Sotto fear girl/boy friends may circumvent federal limits

Published July 21, 2018, 12:23 PM

by AJ Siytangco


By Vanne Elaine Terrazola 

Senate President Vicente Sotto III believes that the provisions on political dynasty in the proposed federal constitution will have no teeth.

Senator Vicente “Tito” Sotto III gestures after elected as a newly Senate President at Senate Building in Pasay city, May 21,2018.(Czar Dancel)
Senator Vicente “Tito” Sotto III

The Consultative Committee (Con-Com) tasked to review the 1987 Constitution included in its draft charter a prohibition on political dynasties to grant “equal access to opportunities for public service” in the federal government.

Sotto, in reviewing the draft constitution, however, said the Con-Com’s proposal does not guarantee a solution to political dynasty as he claimed that paramours of elective officials would still be allowed to seek government office.

“Ang nakalagay doon, first and second level of consanguinity, legitimate or illegitimate. Ang ibig nilang sabihin doon, anak sa labas (What’s prohibited in the draft charter is first and second level of consanguinity, legitimate or illegitimate. The Con-Com was referring to illegitimate children),” Sotto said.

“Pero hindi nakalagay doon ‘girlfriend or boyfriend.’ Still, ganoon pa rin, the power of the official transgresses all factors kapag kasama ‘yong mistress. Eh, hindi naman kasama ‘yan doon eh. Binasa ko, ang nakalagay first and second level of consanguinity, hindi naman kasama doon sa second level of consanguinity ‘yong girlfriend,” he told reporters.

Sotto had been opposing measures against political dynasty in the country as he argued that it is “unfair” to the legitimate relatives of an incumbent official.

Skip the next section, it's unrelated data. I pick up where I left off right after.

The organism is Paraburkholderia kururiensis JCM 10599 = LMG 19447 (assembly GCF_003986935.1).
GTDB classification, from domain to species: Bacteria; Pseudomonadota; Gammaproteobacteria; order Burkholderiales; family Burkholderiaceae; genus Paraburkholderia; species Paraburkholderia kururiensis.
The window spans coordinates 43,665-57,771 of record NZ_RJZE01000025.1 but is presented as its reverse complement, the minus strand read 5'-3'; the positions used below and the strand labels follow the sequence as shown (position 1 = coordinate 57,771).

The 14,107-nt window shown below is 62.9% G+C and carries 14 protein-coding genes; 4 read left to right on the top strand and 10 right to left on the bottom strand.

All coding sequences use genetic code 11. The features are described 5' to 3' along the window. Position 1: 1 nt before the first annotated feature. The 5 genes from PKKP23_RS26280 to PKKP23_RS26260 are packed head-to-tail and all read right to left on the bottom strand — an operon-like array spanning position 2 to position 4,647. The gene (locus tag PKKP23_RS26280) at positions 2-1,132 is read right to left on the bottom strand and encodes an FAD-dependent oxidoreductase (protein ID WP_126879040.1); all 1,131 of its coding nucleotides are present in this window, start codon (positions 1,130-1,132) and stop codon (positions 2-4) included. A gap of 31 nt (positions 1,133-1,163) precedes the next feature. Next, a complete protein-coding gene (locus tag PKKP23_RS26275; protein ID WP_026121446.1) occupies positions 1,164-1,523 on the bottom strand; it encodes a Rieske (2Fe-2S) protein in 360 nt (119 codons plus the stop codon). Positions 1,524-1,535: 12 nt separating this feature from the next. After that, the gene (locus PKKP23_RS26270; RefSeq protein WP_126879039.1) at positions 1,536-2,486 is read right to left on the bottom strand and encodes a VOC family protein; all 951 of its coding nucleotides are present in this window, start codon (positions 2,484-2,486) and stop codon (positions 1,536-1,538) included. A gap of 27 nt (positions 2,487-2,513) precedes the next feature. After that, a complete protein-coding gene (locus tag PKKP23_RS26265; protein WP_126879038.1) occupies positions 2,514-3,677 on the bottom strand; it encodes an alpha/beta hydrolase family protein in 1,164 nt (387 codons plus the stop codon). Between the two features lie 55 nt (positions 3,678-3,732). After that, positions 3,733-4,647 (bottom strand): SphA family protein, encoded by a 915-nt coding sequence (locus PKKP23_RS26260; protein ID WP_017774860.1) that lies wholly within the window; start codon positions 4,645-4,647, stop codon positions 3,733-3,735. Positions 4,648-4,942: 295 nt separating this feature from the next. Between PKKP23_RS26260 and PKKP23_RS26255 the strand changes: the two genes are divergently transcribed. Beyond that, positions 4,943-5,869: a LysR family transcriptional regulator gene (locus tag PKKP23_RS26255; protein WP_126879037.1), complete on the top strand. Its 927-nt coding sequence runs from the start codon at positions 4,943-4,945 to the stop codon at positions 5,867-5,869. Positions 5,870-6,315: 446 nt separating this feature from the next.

Last March, he registered a dissenting signature on a committee report endorsing the prohibition of political dynasties in the Senate plenary.

Senator Francis Escudero, on the other hand, said including the partners of elective officials in the prohibition would be problematic.

“Paano mo mapapatunayan ‘yon? Kasi ang kasal mayro’ng dokumento, pwedeng ipagbawal yung asawa,” Escudero said in an earlier press briefing in Senate.

Escudero said he has yet to study the proposed ban on political dynasty and its possible implication on the country’s democracy.

“Tayo lang ba nag may anti-dynasty sa mundo? Kasi yung mga advanced na demokrasya wala namang ganoon, eh. Kasi buo ang tiwala sa botante at proseso sa halalan, na pipiliin nngtoa sino ang gutso nila, tama man o mali, kamag-anak man o hindi,” he noted.

A political dynasty, according to the Con-Com’s draft, “exists when a family whose members are related up to the second degree of consanguinity or affinity, whether such relations are legitimate, illegitimate, half, or full blood, maintains or is capable of maintaining political control by succession or by simultaneously running for or holding elective positions.”

The draft charter prohibits a “person related to an incumbent elective official within the second civil degree of consanguinity or affinity, as described above” from running for the same position in the immediately following election. Persons related within the second civil degree of consanguinity or affinity are also banned to run simultaneously for more than one national and one regional or local position.

Should two or more members of the same family are running, the member who shall be allowed to be a candidate shall be determined by the drawing of lots, the draft charter said.

Aside from elective positions, the new constitution also prohibits the spouse and relatives of the President within the fourth degree of civil consanguinity or affinity, legitimate or illegitimate, from being appointed as members of the constitutional commissions and federal courts; or as secretaries, undersecretaries, chairpersons of bureaus or offices, including government-owned or controlled corporations and their subsidiaries.

Sotto said the anti-political dynasty provisions will be among the “several debatable issues” in the draft federal constitution.